Last month, a man was arrested in the Philippines for failing to stand up during the national anthem, Filipino broadcaster GMA reported.
According to GMA, 20-year-old Bayle Einstein Gonzales allegedly refused to rise for the national anthem when it was played at a theatre in the province of Pampanga.
Filipino diplomat Elmer Cato, who happened to be in the same cinema, reportedly asked Gonzales to stand for the anthem twice. Gonzales did not comply. Cato then reportedly brought in police to arrest Gonzales, who has since denied the allegations.
Gonzales now faces charges under The Flag and Heraldic Code of the Philippines, first brought into law in 1998, which explains, in detail, the rules and rendition of the country’s anthem.
In June, the Philippines took the first steps to make changes to this law that includes requiring people to sing along “with fervor” when the national anthem is played at a public gathering. The law also dictates the range and beat required for national anthem singing.
If the amendment passes, those who are convicted may face fines of up to $2000, or imprisonment of up to one year.
The Philippines is not alone in its national-anthem laws
The Philippines joins a growing list of countries in Asia who are placing a large amount of importance on their national anthem, which serves as a symbol of national pride.
In October, China’s National Anthem Law came was signed into action, state-run Xinhua reported. The law dictates the Chinese anthem must be sung at political gatherings, major celebrations, and other suitable events.
It is now illegal to modify the Chinese anthem’s lyrics, or play the national anthem during funerals, commercials, or as background music.
Those who violate the law face up to 15 days in jail for “distorting” the anthem and up to three years in prison.
The law was created despite few cases of people in China disrespecting the national anthem, The New York Times said. The move is seen as a manifestation of President Xi Jinping’s deepening demands for patriotic devotion in China, the Times added.
Controversially, the law was extended to include Hong Kong and Macau, which are Chinese territories. In protest in November, Hong Kong football fans loudly booed when China’s anthem was played at a World Cup qualifying match, defying Beijing just days after jail terms for the law were increased, the Guardian reported.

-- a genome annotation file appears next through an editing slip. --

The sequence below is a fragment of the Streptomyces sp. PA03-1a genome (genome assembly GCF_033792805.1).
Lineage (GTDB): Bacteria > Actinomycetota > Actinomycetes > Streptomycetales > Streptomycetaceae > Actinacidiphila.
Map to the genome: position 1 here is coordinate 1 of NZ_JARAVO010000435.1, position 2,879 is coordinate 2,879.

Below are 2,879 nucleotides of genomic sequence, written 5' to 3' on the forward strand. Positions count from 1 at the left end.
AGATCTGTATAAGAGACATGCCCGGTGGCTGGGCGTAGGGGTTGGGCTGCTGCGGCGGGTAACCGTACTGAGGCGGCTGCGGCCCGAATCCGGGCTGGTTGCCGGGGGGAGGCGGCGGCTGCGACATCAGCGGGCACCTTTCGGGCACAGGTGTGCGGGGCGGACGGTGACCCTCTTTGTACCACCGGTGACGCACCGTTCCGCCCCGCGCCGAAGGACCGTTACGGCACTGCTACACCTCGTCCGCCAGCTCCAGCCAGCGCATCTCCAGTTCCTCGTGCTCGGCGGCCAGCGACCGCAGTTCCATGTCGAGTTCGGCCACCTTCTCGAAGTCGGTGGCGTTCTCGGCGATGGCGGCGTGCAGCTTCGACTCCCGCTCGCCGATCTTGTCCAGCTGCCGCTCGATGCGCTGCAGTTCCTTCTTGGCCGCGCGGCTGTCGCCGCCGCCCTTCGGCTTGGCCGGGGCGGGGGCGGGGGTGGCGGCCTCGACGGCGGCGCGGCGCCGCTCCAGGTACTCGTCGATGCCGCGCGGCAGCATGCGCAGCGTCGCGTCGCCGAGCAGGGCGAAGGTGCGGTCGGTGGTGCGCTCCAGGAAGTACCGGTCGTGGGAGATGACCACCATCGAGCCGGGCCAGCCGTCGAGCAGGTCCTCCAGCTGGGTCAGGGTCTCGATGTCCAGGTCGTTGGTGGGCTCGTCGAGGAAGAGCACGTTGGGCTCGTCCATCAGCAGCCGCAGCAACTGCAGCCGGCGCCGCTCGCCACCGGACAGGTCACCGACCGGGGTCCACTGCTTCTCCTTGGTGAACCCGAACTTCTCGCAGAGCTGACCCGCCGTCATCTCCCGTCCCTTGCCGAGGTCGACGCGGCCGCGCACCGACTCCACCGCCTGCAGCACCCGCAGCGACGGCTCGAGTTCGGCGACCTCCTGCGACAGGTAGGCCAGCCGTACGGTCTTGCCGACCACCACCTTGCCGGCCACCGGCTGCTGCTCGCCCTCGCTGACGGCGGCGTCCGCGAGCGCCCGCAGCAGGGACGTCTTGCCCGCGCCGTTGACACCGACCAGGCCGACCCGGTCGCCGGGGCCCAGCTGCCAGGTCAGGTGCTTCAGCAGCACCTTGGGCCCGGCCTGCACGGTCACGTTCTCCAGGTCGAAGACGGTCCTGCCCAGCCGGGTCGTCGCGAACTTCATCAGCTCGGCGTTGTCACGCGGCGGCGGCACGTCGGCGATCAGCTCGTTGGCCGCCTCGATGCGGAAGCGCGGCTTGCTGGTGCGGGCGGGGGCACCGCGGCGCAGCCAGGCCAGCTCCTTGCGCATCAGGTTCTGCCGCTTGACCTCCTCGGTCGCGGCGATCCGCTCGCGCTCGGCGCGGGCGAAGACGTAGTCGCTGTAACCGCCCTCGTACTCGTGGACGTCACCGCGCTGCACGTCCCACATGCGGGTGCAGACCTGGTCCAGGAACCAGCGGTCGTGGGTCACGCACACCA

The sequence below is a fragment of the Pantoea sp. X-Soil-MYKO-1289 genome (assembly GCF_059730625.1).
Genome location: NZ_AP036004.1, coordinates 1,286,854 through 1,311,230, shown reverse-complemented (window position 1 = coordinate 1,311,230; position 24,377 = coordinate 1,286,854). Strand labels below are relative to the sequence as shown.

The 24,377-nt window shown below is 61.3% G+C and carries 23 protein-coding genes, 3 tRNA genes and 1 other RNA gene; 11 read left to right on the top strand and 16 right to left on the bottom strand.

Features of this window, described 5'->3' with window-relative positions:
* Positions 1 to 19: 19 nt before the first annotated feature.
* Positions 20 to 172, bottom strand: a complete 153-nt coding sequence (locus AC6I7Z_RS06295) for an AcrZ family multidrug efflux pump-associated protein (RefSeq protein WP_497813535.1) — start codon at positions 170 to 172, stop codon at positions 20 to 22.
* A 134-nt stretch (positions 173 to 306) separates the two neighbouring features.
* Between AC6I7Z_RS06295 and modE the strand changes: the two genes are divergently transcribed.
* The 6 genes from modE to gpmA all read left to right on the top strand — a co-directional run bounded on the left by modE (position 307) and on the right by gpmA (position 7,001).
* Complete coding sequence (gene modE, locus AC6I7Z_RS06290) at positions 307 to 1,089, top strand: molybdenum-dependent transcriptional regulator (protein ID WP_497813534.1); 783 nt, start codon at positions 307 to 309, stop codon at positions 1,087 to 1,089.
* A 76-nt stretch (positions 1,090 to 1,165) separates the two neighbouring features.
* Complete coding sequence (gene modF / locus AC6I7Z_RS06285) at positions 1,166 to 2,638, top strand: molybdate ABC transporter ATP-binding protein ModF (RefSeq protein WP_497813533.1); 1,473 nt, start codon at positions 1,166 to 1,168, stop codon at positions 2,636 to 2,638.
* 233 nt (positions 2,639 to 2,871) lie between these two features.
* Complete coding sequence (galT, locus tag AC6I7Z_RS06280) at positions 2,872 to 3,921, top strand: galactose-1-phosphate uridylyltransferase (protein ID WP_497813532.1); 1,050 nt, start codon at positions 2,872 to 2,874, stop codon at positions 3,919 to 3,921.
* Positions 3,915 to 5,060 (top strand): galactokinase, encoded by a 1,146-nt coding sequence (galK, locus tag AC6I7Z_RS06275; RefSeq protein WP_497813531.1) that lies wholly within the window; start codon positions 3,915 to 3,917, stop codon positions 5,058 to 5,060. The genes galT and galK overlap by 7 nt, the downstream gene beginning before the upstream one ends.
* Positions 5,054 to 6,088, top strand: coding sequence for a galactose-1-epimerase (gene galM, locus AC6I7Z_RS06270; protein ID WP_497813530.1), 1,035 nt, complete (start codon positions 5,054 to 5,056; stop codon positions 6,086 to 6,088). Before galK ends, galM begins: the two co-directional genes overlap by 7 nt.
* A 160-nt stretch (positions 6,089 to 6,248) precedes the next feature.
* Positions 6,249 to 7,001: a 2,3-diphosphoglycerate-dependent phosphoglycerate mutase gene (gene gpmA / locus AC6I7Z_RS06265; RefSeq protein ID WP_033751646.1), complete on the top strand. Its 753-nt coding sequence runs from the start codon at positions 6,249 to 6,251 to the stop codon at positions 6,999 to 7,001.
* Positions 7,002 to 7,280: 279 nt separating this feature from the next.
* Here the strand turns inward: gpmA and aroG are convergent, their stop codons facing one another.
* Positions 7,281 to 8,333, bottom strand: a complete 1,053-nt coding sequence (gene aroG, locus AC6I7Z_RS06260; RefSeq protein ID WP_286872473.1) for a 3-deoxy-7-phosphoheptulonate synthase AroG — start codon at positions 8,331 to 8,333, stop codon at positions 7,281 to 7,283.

Video from last night’s football match in Hong Kong, where booing drowns out China’s national anthem. Doing so will soon be illegal. pic.twitter.com/pRDovBhKdp
— Rob Schmitz (@rob_schmitz) November 15, 2017
While India already had national Anthem laws from 1971 — that mandate jail time for those who “prevent the singing” or cause disturbances during the anthem — last year India’s Supreme Court ruled the national anthem must be played before every film screening.
The law also required the Indian flag to be displayed, and for all citizens to stand up in respect while the anthem is played.
Following the court’s decision12 moviegoers were arrested in December 2016 for refusing to stand.
A day prior, police arrested seven people for taking selfies while the anthem played in a theatre in Chennai.
National-anthem laws mirror growing nationalist feelings in region
Experts say stricter enforcement of national-anthem laws points toincreasing nationalism across the region
Eric Chong, who contributed to the book “Reimagining Nation and Nationalism in Multicultural East Asia,” says the use of national symbols, like the national anthem, could have more symbolic importance in Asian countries than more liberal democracies in the West.
“In Asia, countries tend to put emphasis on collective interests above any individual or sub-group interests, and [national] sovereignty is put at the extreme top,” Chong told Business Insider.
Chong says that while the West may be following the trend of globalism and anti-nationalist sentiment, Asia has been steadily moving in the opposite direction, particularly in China.
“Chinese nationalism in particular emphasizes the Chinse Communist Party-led development pathways,” which Chong says enforces the notion that Chinese need to have “high trust in their own institutions and governance.”
While Colin Kaepernick has shown that refusing to stand during the national anthem can be seen as a sign of progressive protest against powerful institutions in the US, Chong predicts nationalist feelings in Asia will only continue to rise.
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